Analysis of North Tawton Oath-takers, 1723

By Jean Shields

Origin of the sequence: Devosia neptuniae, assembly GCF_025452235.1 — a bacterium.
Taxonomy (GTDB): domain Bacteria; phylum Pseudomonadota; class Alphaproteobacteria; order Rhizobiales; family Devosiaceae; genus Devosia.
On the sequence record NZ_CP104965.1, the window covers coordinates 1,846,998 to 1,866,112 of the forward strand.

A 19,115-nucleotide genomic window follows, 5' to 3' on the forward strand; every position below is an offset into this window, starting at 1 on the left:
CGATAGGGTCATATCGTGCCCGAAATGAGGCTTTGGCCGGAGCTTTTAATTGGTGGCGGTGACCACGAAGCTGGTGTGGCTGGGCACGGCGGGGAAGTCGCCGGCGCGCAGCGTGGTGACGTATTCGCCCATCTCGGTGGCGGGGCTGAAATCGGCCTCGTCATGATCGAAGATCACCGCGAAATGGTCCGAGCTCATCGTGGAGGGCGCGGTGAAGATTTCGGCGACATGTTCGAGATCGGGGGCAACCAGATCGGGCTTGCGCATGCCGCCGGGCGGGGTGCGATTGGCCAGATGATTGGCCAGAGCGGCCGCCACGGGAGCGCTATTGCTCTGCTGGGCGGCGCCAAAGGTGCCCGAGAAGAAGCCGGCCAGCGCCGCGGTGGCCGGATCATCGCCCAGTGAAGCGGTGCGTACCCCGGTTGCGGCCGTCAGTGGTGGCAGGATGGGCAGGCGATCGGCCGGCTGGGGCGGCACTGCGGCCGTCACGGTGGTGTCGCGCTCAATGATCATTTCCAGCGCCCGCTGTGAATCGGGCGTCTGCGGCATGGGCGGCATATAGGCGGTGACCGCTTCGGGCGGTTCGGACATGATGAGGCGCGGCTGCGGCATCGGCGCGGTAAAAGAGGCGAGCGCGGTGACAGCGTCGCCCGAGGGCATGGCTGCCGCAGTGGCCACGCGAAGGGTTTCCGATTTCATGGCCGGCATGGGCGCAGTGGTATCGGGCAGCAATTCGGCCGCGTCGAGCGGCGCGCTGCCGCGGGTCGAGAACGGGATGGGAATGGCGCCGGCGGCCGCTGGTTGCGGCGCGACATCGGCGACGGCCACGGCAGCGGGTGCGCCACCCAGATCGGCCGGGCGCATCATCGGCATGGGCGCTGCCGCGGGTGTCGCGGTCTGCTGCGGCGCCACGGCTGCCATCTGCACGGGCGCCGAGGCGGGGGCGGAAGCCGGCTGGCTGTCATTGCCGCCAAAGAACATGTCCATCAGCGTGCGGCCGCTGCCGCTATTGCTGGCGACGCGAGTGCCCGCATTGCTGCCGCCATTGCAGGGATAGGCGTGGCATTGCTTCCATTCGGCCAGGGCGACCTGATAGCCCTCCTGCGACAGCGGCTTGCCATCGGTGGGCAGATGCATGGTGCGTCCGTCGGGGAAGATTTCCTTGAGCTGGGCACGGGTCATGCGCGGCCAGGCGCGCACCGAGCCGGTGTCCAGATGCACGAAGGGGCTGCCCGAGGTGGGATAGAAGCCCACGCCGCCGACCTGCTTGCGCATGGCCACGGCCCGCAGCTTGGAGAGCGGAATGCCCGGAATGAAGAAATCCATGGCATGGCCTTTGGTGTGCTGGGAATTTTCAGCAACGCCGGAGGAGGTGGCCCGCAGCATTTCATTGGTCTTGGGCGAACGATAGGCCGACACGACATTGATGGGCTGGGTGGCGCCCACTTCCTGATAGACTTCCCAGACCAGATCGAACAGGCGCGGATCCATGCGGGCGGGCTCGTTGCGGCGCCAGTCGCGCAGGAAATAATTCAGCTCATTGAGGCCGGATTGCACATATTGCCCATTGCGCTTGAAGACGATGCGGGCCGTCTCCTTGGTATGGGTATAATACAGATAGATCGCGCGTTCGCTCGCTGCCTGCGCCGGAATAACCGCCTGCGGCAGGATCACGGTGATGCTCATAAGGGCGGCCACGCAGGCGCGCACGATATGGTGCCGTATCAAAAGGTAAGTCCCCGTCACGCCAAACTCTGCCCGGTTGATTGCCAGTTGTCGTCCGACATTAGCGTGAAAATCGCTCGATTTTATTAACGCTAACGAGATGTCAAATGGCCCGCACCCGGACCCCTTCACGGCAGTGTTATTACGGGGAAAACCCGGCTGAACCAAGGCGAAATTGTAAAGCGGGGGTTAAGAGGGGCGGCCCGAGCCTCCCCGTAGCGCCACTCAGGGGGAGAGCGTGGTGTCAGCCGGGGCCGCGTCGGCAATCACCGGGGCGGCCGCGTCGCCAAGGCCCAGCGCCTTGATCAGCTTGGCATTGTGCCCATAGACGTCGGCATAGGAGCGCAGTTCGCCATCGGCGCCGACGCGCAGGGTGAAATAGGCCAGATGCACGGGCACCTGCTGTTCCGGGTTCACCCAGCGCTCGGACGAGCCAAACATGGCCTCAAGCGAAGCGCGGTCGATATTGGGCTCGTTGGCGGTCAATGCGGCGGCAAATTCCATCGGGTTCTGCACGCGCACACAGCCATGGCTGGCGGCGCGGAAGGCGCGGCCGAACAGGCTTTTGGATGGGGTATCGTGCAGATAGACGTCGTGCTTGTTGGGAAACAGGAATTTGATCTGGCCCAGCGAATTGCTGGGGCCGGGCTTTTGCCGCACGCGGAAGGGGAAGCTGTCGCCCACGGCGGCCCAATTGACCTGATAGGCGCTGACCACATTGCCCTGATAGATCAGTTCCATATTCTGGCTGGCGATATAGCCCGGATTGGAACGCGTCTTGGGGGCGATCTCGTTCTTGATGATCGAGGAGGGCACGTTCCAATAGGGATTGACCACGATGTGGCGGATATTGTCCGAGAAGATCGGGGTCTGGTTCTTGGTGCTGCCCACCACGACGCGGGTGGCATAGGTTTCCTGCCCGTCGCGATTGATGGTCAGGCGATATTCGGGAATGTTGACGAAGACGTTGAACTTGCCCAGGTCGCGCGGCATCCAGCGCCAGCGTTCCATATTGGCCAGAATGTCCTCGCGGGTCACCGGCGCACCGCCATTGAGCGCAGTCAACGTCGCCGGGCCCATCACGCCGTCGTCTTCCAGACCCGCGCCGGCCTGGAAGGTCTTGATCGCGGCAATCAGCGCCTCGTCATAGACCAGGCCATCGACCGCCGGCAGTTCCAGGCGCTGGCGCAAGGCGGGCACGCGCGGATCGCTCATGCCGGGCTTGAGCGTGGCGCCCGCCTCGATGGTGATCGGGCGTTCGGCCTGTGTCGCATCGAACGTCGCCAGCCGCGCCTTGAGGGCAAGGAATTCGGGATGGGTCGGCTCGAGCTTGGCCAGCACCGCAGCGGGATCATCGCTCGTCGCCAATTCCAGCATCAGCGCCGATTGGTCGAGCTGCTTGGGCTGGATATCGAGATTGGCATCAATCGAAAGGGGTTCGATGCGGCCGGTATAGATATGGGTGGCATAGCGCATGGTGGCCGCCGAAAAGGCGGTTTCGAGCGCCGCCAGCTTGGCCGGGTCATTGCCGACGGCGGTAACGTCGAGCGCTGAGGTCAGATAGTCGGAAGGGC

How literate were they? Of the 93 who signed, 37 did so by name, two by mark, and the rest (54) signed with one initial, and in one case two initials. Therefore, just over a third of those inhabitants who signed produced a proper signature. Broken up into men and women, just over 41% of men signed by name and just over 22% of the women. Where did they learn to read and write, if indeed they could write other than their names? There certainly was a "publick school not endowed but maintained by the Lord of the manor and the Rector" in the town at the time of the Replies to the Bishops Queries in 1744, and earlier. This became the endowed Charity School in 1746 (R. Bovett, Historical Notes on Devon Schools, Devon County Council, 1989). Also, one of the signatories in 1723 was William Hawkins, who had been licensed as a schoolmaster in North Tawton in 1712, (DHC, Moger Faculties, Supplement 1) and is described as such on several documents of the period. The school may even date from 1688, when one Christopher Rowe, described as a weaver, was granted a 21 year lease of the upstairs room of the Church House by the churchwardens. Mention is made of his "schollars" who were to have "liberty to come and go at all times". This school (if such it was), eventually became the endowed Charity School mentioned above, which continued the practice of also taking paying scholars. Even as late as 1833, the charity pupils learnt only reading, while the paying pupils learnt writing and "ciphering" as well. Doubtless there were also private schools. Later in the eighteenth century there was a school for younger children five to nine or ten years according to the memoirs of a North Tawton man, George Durant, born 1776, and at least two private boarding schools for boys advertised in the . Exeter Flying Post (13 Jun. 1799 & 20 Dec. 1794). These latter schools purported to teach a wide variety of subjects including Latin, Greek, geometry and land surveying, with another school for girls who learned less academic subjects. (Exeter Flying Post 25 Jun. 1795).

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